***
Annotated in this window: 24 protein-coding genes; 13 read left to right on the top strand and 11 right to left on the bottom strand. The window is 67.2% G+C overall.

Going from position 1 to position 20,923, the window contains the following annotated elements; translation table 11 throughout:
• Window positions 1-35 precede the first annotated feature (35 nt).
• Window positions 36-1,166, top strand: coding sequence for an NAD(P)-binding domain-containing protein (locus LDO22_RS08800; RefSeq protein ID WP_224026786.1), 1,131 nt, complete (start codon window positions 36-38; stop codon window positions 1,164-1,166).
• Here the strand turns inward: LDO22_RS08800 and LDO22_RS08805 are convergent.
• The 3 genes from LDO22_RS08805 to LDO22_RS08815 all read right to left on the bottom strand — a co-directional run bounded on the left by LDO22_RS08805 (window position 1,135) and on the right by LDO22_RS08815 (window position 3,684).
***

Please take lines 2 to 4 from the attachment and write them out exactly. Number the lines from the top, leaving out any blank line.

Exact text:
Going from position 1 to position 20,923, the window contains the following annotated elements; translation table 11 throughout:
• Window positions 1-35 precede the first annotated feature (35 nt).
• Window positions 36-1,166, top strand: coding sequence for an NAD(P)-binding domain-containing protein (locus LDO22_RS08800; RefSeq protein ID WP_224026786.1), 1,131 nt, complete (start codon window positions 36-38; stop codon window positions 1,164-1,166).